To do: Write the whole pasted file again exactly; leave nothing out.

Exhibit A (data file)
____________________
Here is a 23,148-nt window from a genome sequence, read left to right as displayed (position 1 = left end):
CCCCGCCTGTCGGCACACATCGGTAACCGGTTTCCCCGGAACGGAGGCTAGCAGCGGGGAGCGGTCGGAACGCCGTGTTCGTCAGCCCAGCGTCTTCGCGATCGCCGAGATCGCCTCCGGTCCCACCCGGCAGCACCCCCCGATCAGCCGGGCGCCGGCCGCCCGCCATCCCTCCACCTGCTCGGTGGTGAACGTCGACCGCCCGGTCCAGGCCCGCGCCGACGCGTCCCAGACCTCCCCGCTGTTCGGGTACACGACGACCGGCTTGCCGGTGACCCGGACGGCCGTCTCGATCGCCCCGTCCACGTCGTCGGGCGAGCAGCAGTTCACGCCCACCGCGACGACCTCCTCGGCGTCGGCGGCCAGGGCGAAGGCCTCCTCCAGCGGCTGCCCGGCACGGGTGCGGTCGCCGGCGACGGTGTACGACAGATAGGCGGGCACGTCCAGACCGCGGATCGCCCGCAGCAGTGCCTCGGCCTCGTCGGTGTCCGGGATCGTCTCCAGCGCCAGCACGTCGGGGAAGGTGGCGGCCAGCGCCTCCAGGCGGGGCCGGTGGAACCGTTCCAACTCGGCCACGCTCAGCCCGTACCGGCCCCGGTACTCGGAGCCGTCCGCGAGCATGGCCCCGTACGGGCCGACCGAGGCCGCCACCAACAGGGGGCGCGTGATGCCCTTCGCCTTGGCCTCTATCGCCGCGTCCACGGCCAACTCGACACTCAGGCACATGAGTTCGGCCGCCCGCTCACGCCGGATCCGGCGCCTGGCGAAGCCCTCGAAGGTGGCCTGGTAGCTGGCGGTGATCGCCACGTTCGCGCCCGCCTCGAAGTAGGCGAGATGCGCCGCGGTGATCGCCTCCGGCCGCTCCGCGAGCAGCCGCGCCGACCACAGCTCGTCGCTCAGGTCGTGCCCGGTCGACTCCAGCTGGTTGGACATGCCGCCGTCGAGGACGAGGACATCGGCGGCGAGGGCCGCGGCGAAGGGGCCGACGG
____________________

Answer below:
Here is a 23,148-nt window from a genome sequence, read left to right as displayed (position 1 = left end):
CCCCGCCTGTCGGCACACATCGGTAACCGGTTTCCCCGGAACGGAGGCTAGCAGCGGGGAGCGGTCGGAACGCCGTGTTCGTCAGCCCAGCGTCTTCGCGATCGCCGAGATCGCCTCCGGTCCCACCCGGCAGCACCCCCCGATCAGCCGGGCGCCGGCCGCCCGCCATCCCTCCACCTGCTCGGTGGTGAACGTCGACCGCCCGGTCCAGGCCCGCGCCGACGCGTCCCAGACCTCCCCGCTGTTCGGGTACACGACGACCGGCTTGCCGGTGACCCGGACGGCCGTCTCGATCGCCCCGTCCACGTCGTCGGGCGAGCAGCAGTTCACGCCCACCGCGACGACCTCCTCGGCGTCGGCGGCCAGGGCGAAGGCCTCCTCCAGCGGCTGCCCGGCACGGGTGCGGTCGCCGGCGACGGTGTACGACAGATAGGCGGGCACGTCCAGACCGCGGATCGCCCGCAGCAGTGCCTCGGCCTCGTCGGTGTCCGGGATCGTCTCCAGCGCCAGCACGTCGGGGAAGGTGGCGGCCAGCGCCTCCAGGCGGGGCCGGTGGAACCGTTCCAACTCGGCCACGCTCAGCCCGTACCGGCCCCGGTACTCGGAGCCGTCCGCGAGCATGGCCCCGTACGGGCCGACCGAGGCCGCCACCAACAGGGGGCGCGTGATGCCCTTCGCCTTGGCCTCTATCGCCGCGTCCACGGCCAACTCGACACTCAGGCACATGAGTTCGGCCGCCCGCTCACGCCGGATCCGGCGCCTGGCGAAGCCCTCGAAGGTGGCCTGGTAGCTGGCGGTGATCGCCACGTTCGCGCCCGCCTCGAAGTAGGCGAGATGCGCCGCGGTGATCGCCTCCGGCCGCTCCGCGAGCAGCCGCGCCGACCACAGCTCGTCGCTCAGGTCGTGCCCGGTCGACTCCAGCTGGTTGGACATGCCGCCGTCGAGGACGAGGACATCGGCGGCGAGGGCCGCGGCGAAGGGGCCGACGG